Types of sentences

Other than Grammar, when learning English, it is important to understand the structure of a sentence and what types of sentences there are. These upcoming tips are going to be useful for the IELTS test.

To begin with, a new sentence must begin with a capital letter. And, when you finish your sentence you should use appropriate punctuation in the end. Depending on the idea you may use a period, an exclamation point, or a question mark. Usually, sentences in English are structured in the following way: 

Subject + Verb + Object. 

Not to mention, a sentence should have its own meaning – a complete idea that stands alone. This is also called an independent clause

 Moving on to the types of sentences. There are three types of sentences in English: simple, compound, complex, and compound-complex

Let us further explore these types and understand how each of them is constructed. 

Types of sentences: Simple Sentences

A simple sentence usually consists of a subject and a verb. 

For example: 

She is studying. 

Here, she is the subject and is studying the verb in its present continuous form. 

A simple sentence may also contain objects and modifiers. You should remember that a simple sentence contains only one independent clause

For example: 

She is studying English. 

Here, the sentence also contains an object – English

Simple sentences are often used in every-day life and have a very easy structure to remember. 

Compound sentences

Unlike simple sentences, compound sentences consist of at least two independent clauses. These two independent clauses can be combined with a coordinating conjunction, a semicolon, or a comma. 

For example: 

She had her dinner; then she ate an ice-cream. 

As you can see, there are two independent clauses that can stand alone but are combined into one sentence with a semicolon. 

Complex sentences 

Complex sentences are the most complicated types of sentences. They consist of at least one dependent clause and at least one independent clause. Dependent clauses usually refer to the subject (who, what), the time (when), or the causal elements of the sentence (why, if). 

If a sentence starts with a dependent clause, you should put a comma after it. On the other hand, if a sentence begins with an independent clause, there is no comma between the clauses. 

For example: 

Although it was the end of the day, she did not go home yet. 

She studied English for many years since it was her favorite language. 

Pay attention: In the first sentence, we have a comma separating two clauses because the sentence starts with a dependent clause. However, in the second sentence, the dependent clause is written after the independent one. So, there is no comma.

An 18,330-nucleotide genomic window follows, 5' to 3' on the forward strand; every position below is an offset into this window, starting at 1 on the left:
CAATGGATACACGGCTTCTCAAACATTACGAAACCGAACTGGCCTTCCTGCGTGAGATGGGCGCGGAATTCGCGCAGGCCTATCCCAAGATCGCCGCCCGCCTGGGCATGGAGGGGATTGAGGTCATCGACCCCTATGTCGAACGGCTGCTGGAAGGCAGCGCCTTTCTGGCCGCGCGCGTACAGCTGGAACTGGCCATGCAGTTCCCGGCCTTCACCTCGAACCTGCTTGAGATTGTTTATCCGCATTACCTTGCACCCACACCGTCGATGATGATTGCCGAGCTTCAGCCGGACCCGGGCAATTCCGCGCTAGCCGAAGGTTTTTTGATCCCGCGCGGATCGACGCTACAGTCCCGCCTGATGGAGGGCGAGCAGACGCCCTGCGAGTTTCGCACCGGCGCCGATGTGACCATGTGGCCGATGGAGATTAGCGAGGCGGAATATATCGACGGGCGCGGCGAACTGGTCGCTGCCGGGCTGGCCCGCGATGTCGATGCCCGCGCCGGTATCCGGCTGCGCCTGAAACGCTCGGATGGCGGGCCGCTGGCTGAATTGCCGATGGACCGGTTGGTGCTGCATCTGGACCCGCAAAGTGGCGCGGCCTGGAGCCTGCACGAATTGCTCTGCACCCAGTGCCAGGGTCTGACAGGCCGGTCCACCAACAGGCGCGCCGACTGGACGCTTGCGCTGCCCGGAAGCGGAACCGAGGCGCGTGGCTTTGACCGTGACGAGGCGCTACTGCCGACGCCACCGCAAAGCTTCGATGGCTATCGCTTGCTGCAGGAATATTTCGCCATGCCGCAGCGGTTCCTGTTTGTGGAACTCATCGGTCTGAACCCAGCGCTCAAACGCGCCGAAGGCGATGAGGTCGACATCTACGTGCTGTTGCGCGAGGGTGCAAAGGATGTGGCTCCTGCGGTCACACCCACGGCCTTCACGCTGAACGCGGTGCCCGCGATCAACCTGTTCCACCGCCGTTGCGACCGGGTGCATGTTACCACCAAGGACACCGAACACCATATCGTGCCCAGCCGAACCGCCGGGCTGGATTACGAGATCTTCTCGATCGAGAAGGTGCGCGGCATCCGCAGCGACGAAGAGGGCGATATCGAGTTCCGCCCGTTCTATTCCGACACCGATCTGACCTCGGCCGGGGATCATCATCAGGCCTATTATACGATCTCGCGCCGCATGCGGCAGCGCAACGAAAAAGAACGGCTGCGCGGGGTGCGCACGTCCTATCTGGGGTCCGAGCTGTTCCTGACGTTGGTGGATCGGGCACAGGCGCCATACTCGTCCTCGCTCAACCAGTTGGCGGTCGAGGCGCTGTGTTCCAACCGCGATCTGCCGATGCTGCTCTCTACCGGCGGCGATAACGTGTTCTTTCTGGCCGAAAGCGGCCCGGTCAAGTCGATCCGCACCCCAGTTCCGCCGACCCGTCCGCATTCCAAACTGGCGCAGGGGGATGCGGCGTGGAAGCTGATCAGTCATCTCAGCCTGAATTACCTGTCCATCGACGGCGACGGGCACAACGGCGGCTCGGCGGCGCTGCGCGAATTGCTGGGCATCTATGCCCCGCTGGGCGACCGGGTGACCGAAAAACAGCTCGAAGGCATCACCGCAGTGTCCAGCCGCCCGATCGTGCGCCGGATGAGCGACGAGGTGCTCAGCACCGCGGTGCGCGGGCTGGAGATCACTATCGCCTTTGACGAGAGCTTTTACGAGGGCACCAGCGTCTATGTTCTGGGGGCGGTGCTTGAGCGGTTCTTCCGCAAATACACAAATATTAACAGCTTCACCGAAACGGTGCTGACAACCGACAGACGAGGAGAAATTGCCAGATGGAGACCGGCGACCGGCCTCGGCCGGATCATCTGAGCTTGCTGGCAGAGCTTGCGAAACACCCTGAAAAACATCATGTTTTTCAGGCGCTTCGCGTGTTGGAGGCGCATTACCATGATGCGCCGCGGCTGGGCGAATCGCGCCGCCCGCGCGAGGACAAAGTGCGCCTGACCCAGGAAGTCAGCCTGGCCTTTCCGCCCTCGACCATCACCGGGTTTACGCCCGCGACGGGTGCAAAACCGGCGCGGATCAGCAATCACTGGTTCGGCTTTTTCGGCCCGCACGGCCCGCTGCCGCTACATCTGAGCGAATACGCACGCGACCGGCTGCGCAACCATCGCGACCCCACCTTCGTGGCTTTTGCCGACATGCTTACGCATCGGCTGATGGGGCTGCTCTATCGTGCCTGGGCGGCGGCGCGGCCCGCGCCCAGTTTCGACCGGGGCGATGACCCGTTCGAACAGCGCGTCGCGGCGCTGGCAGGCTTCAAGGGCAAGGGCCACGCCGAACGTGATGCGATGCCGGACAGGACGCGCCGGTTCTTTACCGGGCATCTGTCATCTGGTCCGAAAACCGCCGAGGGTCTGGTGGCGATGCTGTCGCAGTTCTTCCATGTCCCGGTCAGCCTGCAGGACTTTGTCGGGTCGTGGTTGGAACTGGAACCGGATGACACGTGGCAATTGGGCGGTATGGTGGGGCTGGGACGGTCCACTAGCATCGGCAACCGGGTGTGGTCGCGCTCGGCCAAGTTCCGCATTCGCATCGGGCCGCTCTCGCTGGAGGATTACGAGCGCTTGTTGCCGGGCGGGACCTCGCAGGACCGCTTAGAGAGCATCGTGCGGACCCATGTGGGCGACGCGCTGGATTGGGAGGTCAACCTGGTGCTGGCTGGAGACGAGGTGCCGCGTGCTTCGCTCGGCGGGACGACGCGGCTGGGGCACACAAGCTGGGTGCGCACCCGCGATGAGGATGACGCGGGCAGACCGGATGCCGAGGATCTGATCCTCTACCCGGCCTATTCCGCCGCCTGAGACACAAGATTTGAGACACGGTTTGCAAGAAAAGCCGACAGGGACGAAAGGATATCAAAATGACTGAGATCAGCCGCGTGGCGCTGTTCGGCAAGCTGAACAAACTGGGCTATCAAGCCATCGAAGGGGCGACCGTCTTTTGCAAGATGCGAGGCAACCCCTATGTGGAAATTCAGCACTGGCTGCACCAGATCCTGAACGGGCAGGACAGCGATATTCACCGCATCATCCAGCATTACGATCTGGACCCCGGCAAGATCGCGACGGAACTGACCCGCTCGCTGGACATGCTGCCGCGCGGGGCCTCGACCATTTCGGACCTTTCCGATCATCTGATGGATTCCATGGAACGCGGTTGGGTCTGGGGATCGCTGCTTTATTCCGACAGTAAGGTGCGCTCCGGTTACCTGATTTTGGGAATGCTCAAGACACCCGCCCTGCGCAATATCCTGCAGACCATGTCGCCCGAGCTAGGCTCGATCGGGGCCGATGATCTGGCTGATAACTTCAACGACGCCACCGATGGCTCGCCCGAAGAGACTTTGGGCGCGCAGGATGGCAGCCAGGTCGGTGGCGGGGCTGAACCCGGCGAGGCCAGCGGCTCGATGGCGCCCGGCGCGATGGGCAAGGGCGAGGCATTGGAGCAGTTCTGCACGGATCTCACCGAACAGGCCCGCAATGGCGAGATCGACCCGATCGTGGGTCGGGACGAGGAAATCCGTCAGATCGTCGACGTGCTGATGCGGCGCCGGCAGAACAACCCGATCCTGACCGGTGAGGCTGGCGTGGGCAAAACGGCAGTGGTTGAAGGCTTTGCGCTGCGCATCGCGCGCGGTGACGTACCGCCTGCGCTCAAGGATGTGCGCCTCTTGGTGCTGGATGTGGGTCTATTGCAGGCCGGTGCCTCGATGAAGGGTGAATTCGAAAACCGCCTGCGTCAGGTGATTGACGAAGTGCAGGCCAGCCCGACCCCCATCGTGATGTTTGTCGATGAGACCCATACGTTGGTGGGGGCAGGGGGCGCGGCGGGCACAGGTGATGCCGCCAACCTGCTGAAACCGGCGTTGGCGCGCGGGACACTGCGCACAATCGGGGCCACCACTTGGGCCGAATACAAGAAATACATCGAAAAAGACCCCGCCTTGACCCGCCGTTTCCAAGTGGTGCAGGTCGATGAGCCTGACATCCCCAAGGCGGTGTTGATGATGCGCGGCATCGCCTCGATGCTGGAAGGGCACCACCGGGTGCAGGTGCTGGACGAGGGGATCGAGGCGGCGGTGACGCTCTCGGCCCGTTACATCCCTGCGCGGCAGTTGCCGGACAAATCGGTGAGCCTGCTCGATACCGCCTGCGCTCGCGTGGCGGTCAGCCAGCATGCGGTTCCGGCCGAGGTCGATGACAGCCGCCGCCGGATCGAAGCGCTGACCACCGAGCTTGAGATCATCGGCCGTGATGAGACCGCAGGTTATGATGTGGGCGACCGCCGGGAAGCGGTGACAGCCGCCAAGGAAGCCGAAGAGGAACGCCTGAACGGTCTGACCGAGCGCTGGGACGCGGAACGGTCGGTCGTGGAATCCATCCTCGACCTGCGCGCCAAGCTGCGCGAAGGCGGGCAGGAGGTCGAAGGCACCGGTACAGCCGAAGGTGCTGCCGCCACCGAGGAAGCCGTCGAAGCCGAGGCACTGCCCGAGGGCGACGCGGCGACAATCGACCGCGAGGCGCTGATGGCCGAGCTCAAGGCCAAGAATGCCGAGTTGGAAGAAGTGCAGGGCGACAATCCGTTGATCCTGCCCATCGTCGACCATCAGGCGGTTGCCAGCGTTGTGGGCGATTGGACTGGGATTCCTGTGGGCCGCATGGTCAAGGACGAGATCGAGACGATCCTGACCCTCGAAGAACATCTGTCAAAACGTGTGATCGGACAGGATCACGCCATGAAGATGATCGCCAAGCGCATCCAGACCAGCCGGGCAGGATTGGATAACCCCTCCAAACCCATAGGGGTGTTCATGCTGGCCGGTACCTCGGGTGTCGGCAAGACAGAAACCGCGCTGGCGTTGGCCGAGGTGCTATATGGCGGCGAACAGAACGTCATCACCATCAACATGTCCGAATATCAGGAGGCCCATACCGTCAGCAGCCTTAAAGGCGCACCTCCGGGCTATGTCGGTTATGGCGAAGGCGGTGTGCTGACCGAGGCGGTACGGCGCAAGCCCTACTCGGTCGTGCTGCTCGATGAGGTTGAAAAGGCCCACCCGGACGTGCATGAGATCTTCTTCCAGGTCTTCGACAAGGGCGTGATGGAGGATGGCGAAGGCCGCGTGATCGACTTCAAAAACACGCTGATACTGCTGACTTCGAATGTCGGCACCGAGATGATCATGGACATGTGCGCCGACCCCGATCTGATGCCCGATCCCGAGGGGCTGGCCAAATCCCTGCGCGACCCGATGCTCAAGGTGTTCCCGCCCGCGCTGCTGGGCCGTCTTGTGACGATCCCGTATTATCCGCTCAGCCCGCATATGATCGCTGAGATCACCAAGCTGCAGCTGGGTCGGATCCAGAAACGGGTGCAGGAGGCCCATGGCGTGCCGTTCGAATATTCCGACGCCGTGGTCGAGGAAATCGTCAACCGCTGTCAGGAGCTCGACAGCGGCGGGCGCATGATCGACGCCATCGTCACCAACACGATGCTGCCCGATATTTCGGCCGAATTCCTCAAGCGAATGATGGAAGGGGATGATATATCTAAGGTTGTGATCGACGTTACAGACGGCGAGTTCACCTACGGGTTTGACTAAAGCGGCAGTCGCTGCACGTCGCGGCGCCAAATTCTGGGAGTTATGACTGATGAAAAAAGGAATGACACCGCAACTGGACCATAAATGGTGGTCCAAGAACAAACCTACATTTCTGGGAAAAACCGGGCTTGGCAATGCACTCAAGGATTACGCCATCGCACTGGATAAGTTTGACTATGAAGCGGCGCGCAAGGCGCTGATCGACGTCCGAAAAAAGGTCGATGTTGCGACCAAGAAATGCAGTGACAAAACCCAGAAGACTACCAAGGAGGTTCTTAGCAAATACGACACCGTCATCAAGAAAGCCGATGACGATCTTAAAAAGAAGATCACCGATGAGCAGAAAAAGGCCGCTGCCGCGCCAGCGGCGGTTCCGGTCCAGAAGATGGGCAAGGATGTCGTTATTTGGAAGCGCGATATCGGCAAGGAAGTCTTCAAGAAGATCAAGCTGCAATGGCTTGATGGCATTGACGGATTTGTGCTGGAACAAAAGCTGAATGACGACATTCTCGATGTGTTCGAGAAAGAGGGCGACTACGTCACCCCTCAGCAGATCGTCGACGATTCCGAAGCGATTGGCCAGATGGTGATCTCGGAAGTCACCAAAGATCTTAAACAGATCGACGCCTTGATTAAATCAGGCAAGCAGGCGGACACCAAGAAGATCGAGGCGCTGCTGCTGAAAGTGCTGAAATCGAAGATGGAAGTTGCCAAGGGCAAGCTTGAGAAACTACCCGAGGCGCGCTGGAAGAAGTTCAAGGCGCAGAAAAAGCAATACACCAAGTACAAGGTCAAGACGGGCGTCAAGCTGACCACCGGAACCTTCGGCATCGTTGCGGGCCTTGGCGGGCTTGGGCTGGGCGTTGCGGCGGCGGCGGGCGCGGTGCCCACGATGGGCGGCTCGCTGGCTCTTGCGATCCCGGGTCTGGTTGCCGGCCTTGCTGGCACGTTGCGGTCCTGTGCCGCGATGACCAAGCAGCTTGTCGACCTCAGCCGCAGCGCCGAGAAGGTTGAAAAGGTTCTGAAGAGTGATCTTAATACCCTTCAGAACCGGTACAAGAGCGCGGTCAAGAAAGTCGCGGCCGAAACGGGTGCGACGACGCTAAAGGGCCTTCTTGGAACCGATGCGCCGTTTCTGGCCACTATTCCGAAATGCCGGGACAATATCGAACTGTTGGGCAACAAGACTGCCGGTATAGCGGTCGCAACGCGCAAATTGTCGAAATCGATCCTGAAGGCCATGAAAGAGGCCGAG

Compound-Complex sentences

The name of this type is rather self-explanatory. This final type of sentence is the combination of the former two. It consists of at least one dependent clause and at least two independent clauses. The punctuation of compound-complex sentences depends on the sequence of the clauses and how they work with each other. 

One of the most common problems students come across is determining whether a sentence is complex or compound. To be able to tell the difference, let us go through some more examples of sentences. 

Suppose we have the following sentences, and we have to decide which one is compound and which is complex. 

  1. I washed my hands, and I ate dinner. 
  2. I washed my hands before I ate dinner. 

Before going any further on types of sentences

When learning grammar many students struggle with this issue. However, it is no reason to stop studying. You just need to completely understand the difference. Once you see the pattern, it will get easier and easier for you to determine and construct the right types of sentences. 

First of all, you should know that the two sentences above are very different, even though at first sight they may seem alike. The difference is that one of them is compound and the other one is complex. 

These two sentences actually differ by only one word – and & before, which totally changes the structure of the sentence. 

To be able to tell the difference, you should know that compound sentences are connected with a coordinating conjunction. There are 7 coordinating conjunctions in total – for, and, but, yet, or, nor, so. There is an easy way to remember all 7 if you just change the sequence to for, and, nor, but, or, yet, so – FANBOYS. Whenever you see one of these, you can be sure that the sentence is compound. This means, that the sentences combined into one have equal structural importance. 

Complex  Sentences

Fairly, in complex sentences, the independent and the dependent clauses (the same as a subordinate clause) are separated by subordinating conjunctions. Unlike coordinating conjunctions, there are many subordinate conjunctions. You do not need to remember them all. However, just to have a general idea, here are a few: after, before, if, because, since. 

So, this is an easy way to figure out whether a sentence is compound or complex – just look at the connecting (the same as separating word). 

If the connecting word is coordinate conjunction, then you have a compound sentence. 

If the connecting word is a subordinate conjunction, then you have a complex sentence. 

Many students start looking at the clauses themselves to understand if one describes the other. However, this is the easiest and fastest way to determine the type of sentence. 

I hope that this was helpful. Good luck with your studies!

ALISTAIR BROWN: As a writing and speaking examiner for more than 10 years, I bring a lot of experience. I have seen the frustrations that students have with IELTS from a career where I have actively guided and corrected students’ studies. I am looking for the most effective ways to teach IELTS as I understand students’ needs.